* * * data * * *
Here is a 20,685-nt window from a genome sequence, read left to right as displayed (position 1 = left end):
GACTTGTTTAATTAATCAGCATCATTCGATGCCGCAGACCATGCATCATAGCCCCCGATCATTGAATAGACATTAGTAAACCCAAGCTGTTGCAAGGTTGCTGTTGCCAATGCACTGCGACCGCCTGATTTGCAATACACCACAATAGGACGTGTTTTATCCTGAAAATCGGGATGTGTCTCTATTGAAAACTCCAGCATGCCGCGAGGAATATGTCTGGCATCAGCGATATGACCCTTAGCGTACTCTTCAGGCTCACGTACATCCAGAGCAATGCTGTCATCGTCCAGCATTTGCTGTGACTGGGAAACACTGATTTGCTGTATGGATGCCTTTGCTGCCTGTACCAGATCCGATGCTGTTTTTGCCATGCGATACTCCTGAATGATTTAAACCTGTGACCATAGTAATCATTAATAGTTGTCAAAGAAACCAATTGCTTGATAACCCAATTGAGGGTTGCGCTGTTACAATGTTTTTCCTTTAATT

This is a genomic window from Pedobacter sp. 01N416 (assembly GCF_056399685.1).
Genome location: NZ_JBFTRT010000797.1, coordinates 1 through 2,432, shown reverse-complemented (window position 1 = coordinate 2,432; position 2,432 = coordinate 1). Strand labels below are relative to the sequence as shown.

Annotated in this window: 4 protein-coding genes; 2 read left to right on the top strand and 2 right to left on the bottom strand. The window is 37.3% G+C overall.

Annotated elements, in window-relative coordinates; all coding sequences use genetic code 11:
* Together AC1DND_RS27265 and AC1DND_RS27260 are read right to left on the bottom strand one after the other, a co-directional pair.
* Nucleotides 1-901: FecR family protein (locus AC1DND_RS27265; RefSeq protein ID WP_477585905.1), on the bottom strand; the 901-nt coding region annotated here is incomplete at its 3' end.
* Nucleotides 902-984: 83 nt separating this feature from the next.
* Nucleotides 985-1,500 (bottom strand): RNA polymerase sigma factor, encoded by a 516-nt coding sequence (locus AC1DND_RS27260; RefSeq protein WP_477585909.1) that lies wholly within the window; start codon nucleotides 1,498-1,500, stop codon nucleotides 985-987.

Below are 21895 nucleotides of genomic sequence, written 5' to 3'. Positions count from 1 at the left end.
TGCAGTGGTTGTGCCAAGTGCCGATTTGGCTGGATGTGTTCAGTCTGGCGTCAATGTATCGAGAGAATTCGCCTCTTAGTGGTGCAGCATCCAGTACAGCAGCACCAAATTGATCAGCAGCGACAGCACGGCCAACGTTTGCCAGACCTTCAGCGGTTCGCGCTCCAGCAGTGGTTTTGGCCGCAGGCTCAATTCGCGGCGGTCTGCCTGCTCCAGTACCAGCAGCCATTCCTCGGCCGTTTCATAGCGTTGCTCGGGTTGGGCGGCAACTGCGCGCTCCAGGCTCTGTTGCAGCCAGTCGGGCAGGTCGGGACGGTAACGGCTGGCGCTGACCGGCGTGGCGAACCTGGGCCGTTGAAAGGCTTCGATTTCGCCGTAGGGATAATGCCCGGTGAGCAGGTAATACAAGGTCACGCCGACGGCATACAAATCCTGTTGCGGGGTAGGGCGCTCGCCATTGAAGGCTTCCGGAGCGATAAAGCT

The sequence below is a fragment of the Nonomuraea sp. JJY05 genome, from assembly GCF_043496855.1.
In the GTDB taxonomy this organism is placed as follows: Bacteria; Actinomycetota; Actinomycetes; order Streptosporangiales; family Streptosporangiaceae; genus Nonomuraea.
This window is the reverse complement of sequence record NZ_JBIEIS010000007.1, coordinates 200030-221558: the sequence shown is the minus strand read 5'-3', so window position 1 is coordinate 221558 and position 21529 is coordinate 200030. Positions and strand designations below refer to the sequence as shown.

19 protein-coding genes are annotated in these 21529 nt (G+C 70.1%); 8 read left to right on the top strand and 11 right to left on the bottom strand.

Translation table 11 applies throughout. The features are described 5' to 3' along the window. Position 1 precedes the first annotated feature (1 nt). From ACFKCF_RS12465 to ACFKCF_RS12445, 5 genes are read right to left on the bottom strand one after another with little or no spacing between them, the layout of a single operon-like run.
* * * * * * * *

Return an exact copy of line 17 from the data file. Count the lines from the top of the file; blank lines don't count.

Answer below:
Translation table 11 applies throughout. The features are described 5' to 3' along the window. Position 1 precedes the first annotated feature (1 nt). From ACFKCF_RS12465 to ACFKCF_RS12445, 5 genes are read right to left on the bottom strand one after another with little or no spacing between them, the layout of a single operon-like run.